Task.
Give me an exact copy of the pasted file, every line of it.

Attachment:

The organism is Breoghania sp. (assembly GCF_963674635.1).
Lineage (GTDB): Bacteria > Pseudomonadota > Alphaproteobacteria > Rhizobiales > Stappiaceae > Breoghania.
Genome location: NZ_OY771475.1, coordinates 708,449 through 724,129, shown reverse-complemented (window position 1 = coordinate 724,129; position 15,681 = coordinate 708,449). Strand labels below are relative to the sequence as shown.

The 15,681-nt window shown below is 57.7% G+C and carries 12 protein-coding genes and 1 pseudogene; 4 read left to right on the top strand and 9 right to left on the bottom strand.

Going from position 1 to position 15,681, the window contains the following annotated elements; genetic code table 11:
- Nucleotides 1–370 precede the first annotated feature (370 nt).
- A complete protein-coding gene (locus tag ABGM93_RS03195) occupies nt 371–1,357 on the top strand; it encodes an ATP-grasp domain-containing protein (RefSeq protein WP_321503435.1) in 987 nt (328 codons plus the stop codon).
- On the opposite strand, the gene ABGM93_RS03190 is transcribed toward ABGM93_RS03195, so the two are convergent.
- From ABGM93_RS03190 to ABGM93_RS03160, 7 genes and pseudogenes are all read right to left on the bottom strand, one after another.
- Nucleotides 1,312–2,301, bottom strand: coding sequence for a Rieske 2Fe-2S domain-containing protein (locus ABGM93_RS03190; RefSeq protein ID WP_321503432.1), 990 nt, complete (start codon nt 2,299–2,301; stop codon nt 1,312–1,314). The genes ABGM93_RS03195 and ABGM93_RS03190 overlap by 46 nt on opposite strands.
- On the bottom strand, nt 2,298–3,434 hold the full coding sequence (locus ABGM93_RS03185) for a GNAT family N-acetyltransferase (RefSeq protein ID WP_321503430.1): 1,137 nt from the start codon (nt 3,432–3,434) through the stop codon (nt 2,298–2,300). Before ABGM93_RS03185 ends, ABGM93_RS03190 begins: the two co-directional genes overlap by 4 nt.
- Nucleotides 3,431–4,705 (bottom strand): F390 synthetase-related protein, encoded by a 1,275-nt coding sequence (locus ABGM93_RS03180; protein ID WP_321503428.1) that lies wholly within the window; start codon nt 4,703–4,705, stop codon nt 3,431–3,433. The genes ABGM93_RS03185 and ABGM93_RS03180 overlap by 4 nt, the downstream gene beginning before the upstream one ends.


The organism is Breoghania sp. (assembly GCF_963674635.1).
Lineage (GTDB): Bacteria > Pseudomonadota > Alphaproteobacteria > Rhizobiales > Stappiaceae > Breoghania.
Genome location: NZ_OY771475.1, coordinates 708,449 through 724,129, shown reverse-complemented (window position 1 = coordinate 724,129; position 15,681 = coordinate 708,449). Strand labels below are relative to the sequence as shown.

The 15,681-nt window shown below is 57.7% G+C and carries 12 protein-coding genes and 1 pseudogene; 4 read left to right on the top strand and 9 right to left on the bottom strand.

Going from position 1 to position 15,681, the window contains the following annotated elements; genetic code table 11:
- Nucleotides 1–370 precede the first annotated feature (370 nt).
- A complete protein-coding gene (locus tag ABGM93_RS03195) occupies nt 371–1,357 on the top strand; it encodes an ATP-grasp domain-containing protein (RefSeq protein WP_321503435.1) in 987 nt (328 codons plus the stop codon).
- On the opposite strand, the gene ABGM93_RS03190 is transcribed toward ABGM93_RS03195, so the two are convergent.
- From ABGM93_RS03190 to ABGM93_RS03160, 7 genes and pseudogenes are all read right to left on the bottom strand, one after another.
- Nucleotides 1,312–2,301, bottom strand: coding sequence for a Rieske 2Fe-2S domain-containing protein (locus ABGM93_RS03190; RefSeq protein ID WP_321503432.1), 990 nt, complete (start codon nt 2,299–2,301; stop codon nt 1,312–1,314). The genes ABGM93_RS03195 and ABGM93_RS03190 overlap by 46 nt on opposite strands.
- On the bottom strand, nt 2,298–3,434 hold the full coding sequence (locus ABGM93_RS03185) for a GNAT family N-acetyltransferase (RefSeq protein ID WP_321503430.1): 1,137 nt from the start codon (nt 3,432–3,434) through the stop codon (nt 2,298–2,300). Before ABGM93_RS03185 ends, ABGM93_RS03190 begins: the two co-directional genes overlap by 4 nt.
- Nucleotides 3,431–4,705 (bottom strand): F390 synthetase-related protein, encoded by a 1,275-nt coding sequence (locus ABGM93_RS03180; protein ID WP_321503428.1) that lies wholly within the window; start codon nt 4,703–4,705, stop codon nt 3,431–3,433. The genes ABGM93_RS03185 and ABGM93_RS03180 overlap by 4 nt, the downstream gene beginning before the upstream one ends.